666 F.2d 966: William D. Cobb, Petitioner-appellant, v. Louie L. Wainwright, Secretary, Department of Offenderrehabilitation, Respondent-appellee
United States Court of Appeals, Fifth Circuit. - 666 F.2d 966
Unit B*Feb. 4, 1982
Warner S. Olds, Channing F. Brackey, Fort Lauderdale, Fla., for petitioner-appellant.
Robert L. Bogen, Asst. Atty. Gen., West Palm Beach, Fla., for respondent-appellee.
Appeal from the United States District Court for the Southern District of Florida.
Before GODBOLD, Chief Judge, KRAVITCH, Circuit Judge, and THOMAS**, District Judge.
KRAVITCH, Circuit Judge:
It is ordered that the petition for rehearing filed by the petitioner is DENIED. However, because of an inadvertent error in quoting a statute, we withdraw our original opinion 656 F.2d 982 (5th Cir.), and substitute the following in its place:
Appellant William D. Cobb was convicted by a jury in Florida District Court of unnecessarily killing to prevent an unlawful act in violation of Fla.Stat. § 782.11 (1975) and was sentenced to fifteen years imprisonment. After exhausting state court remedies, he petitioned the United States District Court for the Southern District of Florida for habeas corpus relief pursuant to 28 U.S.C. § 2254, alleging that he was denied due process because Fla.Stat. § 782.11 (1975) is unconstitutionally vague and because the prosecution's evidence was insufficient to prove that the killing was unnecessary.1 The District Court denied the appellant's petition. We affirm.
On June 16, 1976, Cobb, then a police officer, received a report that two trespassers had entered a pasture in Parkland, Florida, known to contain hallucinogenic mushrooms. Cobb drove to the pasture, accompanied by a Parkland resident, and entered it with the intention of arresting the trespassers. The resident remained in the car and was unable to see the ensuing events.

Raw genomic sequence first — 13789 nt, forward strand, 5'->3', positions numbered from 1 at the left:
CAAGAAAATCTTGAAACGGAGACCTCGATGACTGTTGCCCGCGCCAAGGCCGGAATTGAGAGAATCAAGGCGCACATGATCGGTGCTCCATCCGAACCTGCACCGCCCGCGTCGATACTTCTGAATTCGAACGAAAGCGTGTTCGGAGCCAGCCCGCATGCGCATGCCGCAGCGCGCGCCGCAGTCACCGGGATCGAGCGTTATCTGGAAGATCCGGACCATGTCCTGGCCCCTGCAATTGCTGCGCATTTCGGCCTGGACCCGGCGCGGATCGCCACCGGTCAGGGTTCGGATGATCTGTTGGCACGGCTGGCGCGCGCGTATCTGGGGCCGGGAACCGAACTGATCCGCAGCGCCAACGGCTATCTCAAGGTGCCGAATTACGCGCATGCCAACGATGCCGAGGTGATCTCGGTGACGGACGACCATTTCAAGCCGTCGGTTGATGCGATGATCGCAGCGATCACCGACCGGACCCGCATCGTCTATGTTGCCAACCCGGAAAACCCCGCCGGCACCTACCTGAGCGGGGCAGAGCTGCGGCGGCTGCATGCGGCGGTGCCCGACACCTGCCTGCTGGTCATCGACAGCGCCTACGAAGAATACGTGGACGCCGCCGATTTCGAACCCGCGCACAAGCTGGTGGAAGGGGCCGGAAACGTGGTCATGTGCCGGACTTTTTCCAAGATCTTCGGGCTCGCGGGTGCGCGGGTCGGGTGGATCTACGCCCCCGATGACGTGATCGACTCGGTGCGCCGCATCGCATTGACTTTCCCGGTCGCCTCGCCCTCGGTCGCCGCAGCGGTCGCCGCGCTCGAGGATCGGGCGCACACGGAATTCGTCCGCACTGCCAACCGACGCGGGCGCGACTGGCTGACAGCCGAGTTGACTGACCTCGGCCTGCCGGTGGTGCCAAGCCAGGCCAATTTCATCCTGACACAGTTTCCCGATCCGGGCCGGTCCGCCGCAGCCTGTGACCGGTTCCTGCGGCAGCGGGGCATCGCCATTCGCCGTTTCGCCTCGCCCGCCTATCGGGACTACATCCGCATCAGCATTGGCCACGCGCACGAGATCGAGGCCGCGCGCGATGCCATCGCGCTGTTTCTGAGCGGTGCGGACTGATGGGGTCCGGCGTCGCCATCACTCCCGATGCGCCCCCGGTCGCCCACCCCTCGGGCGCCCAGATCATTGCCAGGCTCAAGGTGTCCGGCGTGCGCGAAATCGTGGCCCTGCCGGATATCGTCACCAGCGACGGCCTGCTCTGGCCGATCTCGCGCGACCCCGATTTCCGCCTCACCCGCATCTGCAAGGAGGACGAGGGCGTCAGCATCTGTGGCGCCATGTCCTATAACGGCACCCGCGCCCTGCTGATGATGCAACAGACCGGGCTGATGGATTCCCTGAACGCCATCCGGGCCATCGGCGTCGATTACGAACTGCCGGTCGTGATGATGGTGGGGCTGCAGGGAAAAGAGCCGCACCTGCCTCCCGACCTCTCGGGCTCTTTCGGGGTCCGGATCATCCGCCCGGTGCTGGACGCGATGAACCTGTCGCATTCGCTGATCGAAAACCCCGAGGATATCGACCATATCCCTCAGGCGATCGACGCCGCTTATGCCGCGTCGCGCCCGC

Cobb's testimony and other evidence introduced at trial2 indicate that shortly after entering the pasture he came upon Donald Eldridge, whom he attempted to arrest. Eldridge willingly permitted Cobb to handcuff his left wrist, but before Cobb could secure the right one, Cobb was jumped from behind and knocked to the ground by the second trespasser, Roger Daugherty. After getting to his feet and while maintaining his hold of Eldridge, Cobb observed Daugherty once again approaching and pulled his revolver. When Daugherty failed to respond to an order to stop and a warning shot, Cobb fired twice at Daugherty, mortally wounding him. Eldridge and Cobb then began to scuffle, during which time Eldridge grabbed Cobb's gun. Cobb managed to wrest the gun from Eldridge's grasp and purposely shot Eldridge. The medical examiner found that two bullets entered the back of Eldridge's head, followed a 35o downward path, and exited the right frontal bone, immediately killing him. The bullets also passed through a straw hat that remained on the victim's head despite the scuffle. At the time of the shootings, Cobb was aware that both victims were unarmed. The jury found Cobb guilty of unnecessarily killing Eldridge in violation of Fla.Stat. § 782.11 (1975), but acquitted him of unnecessarily killing Daugherty.3
Petitioner first claims that Fla.Stat. § 782.11 (1975), Unnecessary Killing to Prevent An Unlawful Act, is unconstitutionally vague. Fla.Stat. § 782.11 (1975) provides that:
Whoever shall unnecessarily kill another, either while resisting an attempt by such other person to commit any felony, or to do any other unlawful act, or after such attempt shall have failed, shall be deemed guilty of manslaughter, a felony of the second degree, punishable as provided in s.775.082, s.775.083, or s.775.084.